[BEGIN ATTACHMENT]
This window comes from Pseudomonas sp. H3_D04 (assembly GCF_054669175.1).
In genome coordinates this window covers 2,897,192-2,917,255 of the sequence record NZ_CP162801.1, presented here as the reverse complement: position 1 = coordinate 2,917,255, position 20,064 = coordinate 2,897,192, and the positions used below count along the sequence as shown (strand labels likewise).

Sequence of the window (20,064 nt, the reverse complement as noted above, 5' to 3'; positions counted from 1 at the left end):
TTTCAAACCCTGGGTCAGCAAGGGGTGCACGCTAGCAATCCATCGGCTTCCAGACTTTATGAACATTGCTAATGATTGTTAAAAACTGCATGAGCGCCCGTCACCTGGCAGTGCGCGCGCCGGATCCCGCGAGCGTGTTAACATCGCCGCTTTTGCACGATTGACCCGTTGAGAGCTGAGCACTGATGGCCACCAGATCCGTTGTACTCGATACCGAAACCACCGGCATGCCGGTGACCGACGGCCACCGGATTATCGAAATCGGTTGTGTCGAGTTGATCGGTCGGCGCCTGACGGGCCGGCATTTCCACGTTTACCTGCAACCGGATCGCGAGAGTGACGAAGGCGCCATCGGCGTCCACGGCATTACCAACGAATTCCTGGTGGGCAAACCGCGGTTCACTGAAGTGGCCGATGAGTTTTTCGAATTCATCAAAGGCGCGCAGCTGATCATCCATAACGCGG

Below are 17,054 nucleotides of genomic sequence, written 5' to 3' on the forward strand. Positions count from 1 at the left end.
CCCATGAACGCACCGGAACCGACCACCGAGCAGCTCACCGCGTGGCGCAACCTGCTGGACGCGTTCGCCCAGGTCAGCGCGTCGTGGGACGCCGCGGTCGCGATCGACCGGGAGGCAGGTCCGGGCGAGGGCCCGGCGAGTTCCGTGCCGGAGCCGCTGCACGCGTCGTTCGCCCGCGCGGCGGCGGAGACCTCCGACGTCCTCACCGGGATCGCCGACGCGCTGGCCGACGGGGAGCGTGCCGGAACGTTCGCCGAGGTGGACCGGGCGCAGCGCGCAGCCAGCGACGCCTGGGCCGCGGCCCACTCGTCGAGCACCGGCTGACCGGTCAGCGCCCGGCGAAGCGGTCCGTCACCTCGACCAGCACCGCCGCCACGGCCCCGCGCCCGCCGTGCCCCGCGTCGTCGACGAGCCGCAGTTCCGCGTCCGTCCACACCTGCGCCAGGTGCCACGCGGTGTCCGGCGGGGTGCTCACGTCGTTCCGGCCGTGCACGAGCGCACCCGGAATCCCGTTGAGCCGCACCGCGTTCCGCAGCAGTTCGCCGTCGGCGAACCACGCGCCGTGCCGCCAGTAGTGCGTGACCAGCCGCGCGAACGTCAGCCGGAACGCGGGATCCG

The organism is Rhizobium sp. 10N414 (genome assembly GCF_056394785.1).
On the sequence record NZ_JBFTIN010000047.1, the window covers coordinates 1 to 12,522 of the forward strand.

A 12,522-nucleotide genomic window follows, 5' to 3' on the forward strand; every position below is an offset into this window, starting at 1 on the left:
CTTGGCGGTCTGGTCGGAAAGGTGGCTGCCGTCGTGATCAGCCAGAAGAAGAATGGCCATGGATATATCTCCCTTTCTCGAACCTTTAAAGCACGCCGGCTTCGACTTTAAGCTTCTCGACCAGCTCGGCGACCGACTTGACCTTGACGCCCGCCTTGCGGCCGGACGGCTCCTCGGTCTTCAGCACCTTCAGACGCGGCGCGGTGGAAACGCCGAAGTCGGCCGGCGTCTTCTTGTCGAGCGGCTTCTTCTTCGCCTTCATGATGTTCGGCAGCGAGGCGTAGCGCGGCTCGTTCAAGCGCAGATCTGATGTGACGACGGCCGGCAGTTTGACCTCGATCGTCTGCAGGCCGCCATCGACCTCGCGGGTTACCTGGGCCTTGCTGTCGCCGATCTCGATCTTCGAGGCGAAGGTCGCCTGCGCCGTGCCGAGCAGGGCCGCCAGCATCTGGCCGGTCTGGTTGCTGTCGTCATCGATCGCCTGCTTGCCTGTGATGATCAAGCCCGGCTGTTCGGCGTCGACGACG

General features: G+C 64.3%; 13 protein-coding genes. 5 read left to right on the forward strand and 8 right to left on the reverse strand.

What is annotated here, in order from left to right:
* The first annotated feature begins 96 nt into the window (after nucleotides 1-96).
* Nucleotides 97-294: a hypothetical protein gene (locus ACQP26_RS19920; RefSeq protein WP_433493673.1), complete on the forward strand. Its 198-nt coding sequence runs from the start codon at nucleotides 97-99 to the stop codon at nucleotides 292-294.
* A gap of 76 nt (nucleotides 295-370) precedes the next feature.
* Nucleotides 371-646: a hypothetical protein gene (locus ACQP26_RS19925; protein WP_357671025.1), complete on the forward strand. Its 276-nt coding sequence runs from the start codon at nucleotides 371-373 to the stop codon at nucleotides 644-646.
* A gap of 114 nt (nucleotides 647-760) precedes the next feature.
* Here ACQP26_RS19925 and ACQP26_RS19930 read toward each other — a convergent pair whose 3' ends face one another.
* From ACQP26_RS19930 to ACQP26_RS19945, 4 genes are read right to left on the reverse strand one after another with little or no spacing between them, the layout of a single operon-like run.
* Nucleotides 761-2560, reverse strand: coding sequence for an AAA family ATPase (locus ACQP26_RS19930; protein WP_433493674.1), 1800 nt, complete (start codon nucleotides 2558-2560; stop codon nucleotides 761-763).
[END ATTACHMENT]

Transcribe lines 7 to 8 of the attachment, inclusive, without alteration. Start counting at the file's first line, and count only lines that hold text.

The organism is Rhizobium sp. 10N414 (genome assembly GCF_056394785.1).
On the sequence record NZ_JBFTIN010000047.1, the window covers coordinates 1 to 12,522 of the forward strand.